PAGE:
After cleaning the data and removing duplicates, we have about 9,400 listings to work with.

Analyzing the Data

Let’s start with the big picture and then zoom in. Below we have the median rental price of listings by borough. Manhattan is by far the most expensive place to live, followed in distant second by Brooklyn. Queens, Staten Island, and the Bronx are actually somewhat comparable, with median rent in Queens only $250 higher than median rent in the Bronx.

How does rent vary in the five boroughs by the number of bedrooms the unit has? Filtering the data to include only units with 1 to 4 bedrooms, Manhattan is still the most expensive for each number of bedrooms.

Note that the bracketed, italicized numbers above show the number of listings for each borough and bedroom combination.

My wife and I had hoped to find a 2-bedroom apartment in a safe neighborhood with a 30-minute commute to Midtown for $2,000 or less. But, as you can see in the image below depicting median 2-bedroom rent by zip code in Queens, that may be a tough find!

Now, what else would I have liked to add to this analysis? Since one major consideration in the hunt for housing is commute time, how about a distance-adjusted median rental price metric for each zip code? This is something I’ll tackle in a future post.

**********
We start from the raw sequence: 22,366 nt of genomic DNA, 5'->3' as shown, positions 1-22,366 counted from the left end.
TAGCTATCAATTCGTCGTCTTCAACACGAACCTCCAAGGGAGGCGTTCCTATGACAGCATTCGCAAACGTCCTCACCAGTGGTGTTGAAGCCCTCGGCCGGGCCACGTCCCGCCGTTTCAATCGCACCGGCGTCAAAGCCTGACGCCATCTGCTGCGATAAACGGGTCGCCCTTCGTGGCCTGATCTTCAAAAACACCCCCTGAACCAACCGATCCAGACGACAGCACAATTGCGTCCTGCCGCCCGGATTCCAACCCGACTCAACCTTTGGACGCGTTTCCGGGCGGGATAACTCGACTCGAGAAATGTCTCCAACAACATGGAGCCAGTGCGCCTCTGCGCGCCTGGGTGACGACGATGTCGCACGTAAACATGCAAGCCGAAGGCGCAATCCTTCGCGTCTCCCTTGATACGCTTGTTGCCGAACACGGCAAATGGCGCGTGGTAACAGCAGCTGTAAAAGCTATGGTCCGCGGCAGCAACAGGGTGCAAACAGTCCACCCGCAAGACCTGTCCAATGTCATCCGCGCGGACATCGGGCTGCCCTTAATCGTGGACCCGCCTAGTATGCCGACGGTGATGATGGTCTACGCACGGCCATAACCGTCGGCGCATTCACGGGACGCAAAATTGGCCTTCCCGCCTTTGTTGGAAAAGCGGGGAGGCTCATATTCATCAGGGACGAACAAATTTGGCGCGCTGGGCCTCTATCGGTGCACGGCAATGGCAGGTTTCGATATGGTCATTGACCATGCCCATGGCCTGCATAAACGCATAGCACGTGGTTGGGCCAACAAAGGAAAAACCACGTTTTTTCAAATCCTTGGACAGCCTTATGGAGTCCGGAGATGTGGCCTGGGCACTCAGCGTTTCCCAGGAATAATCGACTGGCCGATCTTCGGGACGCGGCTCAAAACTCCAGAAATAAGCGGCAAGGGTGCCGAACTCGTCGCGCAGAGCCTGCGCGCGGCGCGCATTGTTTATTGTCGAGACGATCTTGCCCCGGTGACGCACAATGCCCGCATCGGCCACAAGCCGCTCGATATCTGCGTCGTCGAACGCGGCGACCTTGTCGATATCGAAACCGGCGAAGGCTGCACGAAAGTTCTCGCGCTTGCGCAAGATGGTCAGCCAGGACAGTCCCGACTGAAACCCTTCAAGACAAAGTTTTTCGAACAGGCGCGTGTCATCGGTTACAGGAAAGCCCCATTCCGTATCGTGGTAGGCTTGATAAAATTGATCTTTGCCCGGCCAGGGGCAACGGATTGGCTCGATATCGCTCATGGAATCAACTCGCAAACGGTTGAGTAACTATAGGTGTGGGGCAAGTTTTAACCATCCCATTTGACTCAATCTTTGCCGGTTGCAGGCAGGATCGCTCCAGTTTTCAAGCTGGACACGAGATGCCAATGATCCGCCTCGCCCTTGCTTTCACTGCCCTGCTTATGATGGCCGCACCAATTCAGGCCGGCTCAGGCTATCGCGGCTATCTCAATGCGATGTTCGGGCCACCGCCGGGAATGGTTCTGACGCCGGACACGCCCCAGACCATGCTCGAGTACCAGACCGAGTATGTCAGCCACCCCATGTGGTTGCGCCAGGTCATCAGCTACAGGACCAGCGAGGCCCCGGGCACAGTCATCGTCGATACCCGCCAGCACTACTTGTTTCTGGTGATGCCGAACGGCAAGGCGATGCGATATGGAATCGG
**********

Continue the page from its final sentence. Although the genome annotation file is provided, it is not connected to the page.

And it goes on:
Ultimately, my wife and I found housing in Scarsdale through a family friend and didn’t end up living in any of the five boroughs! Luckily, by feeding the script a different set of zip codes and modifying the Craigslist URL structure, I’ll be able to replicate this data-driven process in future apartment searches.

Find the complete code here, hosted as a Gist on GitHub.

Check out my other data projects here.

Complete Python Selenium Web Scraping Example


I recently listed a couple of items for sale on a Craigslist-like site called KSL Classifieds. It’s a rich marketplace to buy and sell almost anything. This is what a listing looks like:


I instinctively started thinking about how to collect information about listings in this marketplace in a systematic way.  Why might this kind of autotomized data collection be valuable? Here are two possible use cases:

  • Listing optimization. We could analyze how features of a listing (number of pictures, description length, listing category/subcategory, etc.) are related to outcomes such as the number of views, if the item is “favorited” by users, or whether or not the item was sold. This kind of data-driven listing optimization could drive sales for sellers.